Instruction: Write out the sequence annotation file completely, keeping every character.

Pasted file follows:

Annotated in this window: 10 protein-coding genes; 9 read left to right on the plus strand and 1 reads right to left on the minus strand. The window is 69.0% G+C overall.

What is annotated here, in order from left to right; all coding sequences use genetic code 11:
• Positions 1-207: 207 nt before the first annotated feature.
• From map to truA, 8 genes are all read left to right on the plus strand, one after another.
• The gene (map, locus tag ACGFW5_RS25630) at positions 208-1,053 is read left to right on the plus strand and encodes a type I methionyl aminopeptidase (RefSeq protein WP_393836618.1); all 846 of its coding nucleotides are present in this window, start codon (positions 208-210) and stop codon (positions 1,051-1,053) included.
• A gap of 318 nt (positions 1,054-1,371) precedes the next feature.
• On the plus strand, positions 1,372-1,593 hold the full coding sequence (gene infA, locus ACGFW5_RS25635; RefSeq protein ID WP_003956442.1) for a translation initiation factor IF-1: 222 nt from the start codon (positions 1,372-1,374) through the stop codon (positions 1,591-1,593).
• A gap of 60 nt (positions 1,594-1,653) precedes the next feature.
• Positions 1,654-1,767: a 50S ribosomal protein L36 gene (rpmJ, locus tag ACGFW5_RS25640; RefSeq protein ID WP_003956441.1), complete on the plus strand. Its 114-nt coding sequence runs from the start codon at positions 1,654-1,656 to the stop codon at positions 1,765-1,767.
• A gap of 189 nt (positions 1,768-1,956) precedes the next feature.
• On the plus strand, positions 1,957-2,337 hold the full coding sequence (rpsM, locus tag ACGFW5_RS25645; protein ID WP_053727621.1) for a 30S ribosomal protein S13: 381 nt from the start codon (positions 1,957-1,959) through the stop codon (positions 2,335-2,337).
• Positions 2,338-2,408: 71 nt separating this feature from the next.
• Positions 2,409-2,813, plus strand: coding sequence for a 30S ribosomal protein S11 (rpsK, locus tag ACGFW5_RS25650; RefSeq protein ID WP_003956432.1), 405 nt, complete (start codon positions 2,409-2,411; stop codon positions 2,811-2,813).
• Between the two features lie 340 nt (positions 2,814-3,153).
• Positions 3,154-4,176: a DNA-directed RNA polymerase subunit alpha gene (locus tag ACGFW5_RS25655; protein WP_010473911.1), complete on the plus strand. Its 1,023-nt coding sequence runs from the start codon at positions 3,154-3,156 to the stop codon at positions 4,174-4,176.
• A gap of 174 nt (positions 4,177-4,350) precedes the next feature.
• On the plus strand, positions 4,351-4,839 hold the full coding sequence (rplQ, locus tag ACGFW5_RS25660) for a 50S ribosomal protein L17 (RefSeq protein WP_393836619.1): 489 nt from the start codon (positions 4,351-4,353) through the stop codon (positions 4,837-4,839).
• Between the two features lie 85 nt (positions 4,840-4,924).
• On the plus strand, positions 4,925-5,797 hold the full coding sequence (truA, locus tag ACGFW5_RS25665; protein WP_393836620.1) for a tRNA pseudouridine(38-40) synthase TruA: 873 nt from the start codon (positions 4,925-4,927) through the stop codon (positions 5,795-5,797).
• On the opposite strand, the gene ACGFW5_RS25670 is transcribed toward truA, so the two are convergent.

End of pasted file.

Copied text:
Annotated in this window: 10 protein-coding genes; 9 read left to right on the plus strand and 1 reads right to left on the minus strand. The window is 69.0% G+C overall.

What is annotated here, in order from left to right; all coding sequences use genetic code 11:
• Positions 1-207: 207 nt before the first annotated feature.
• From map to truA, 8 genes are all read left to right on the plus strand, one after another.
• The gene (map, locus tag ACGFW5_RS25630) at positions 208-1,053 is read left to right on the plus strand and encodes a type I methionyl aminopeptidase (RefSeq protein WP_393836618.1); all 846 of its coding nucleotides are present in this window, start codon (positions 208-210) and stop codon (positions 1,051-1,053) included.
• A gap of 318 nt (positions 1,054-1,371) precedes the next feature.
• On the plus strand, positions 1,372-1,593 hold the full coding sequence (gene infA, locus ACGFW5_RS25635; RefSeq protein ID WP_003956442.1) for a translation initiation factor IF-1: 222 nt from the start codon (positions 1,372-1,374) through the stop codon (positions 1,591-1,593).
• A gap of 60 nt (positions 1,594-1,653) precedes the next feature.
• Positions 1,654-1,767: a 50S ribosomal protein L36 gene (rpmJ, locus tag ACGFW5_RS25640; RefSeq protein ID WP_003956441.1), complete on the plus strand. Its 114-nt coding sequence runs from the start codon at positions 1,654-1,656 to the stop codon at positions 1,765-1,767.
• A gap of 189 nt (positions 1,768-1,956) precedes the next feature.
• On the plus strand, positions 1,957-2,337 hold the full coding sequence (rpsM, locus tag ACGFW5_RS25645; protein ID WP_053727621.1) for a 30S ribosomal protein S13: 381 nt from the start codon (positions 1,957-1,959) through the stop codon (positions 2,335-2,337).
• Positions 2,338-2,408: 71 nt separating this feature from the next.
• Positions 2,409-2,813, plus strand: coding sequence for a 30S ribosomal protein S11 (rpsK, locus tag ACGFW5_RS25650; RefSeq protein ID WP_003956432.1), 405 nt, complete (start codon positions 2,409-2,411; stop codon positions 2,811-2,813).
• Between the two features lie 340 nt (positions 2,814-3,153).
• Positions 3,154-4,176: a DNA-directed RNA polymerase subunit alpha gene (locus tag ACGFW5_RS25655; protein WP_010473911.1), complete on the plus strand. Its 1,023-nt coding sequence runs from the start codon at positions 3,154-3,156 to the stop codon at positions 4,174-4,176.
• A gap of 174 nt (positions 4,177-4,350) precedes the next feature.
• On the plus strand, positions 4,351-4,839 hold the full coding sequence (rplQ, locus tag ACGFW5_RS25660) for a 50S ribosomal protein L17 (RefSeq protein WP_393836619.1): 489 nt from the start codon (positions 4,351-4,353) through the stop codon (positions 4,837-4,839).
• Between the two features lie 85 nt (positions 4,840-4,924).
• On the plus strand, positions 4,925-5,797 hold the full coding sequence (truA, locus tag ACGFW5_RS25665; protein WP_393836620.1) for a tRNA pseudouridine(38-40) synthase TruA: 873 nt from the start codon (positions 4,925-4,927) through the stop codon (positions 5,795-5,797).
• On the opposite strand, the gene ACGFW5_RS25670 is transcribed toward truA, so the two are convergent.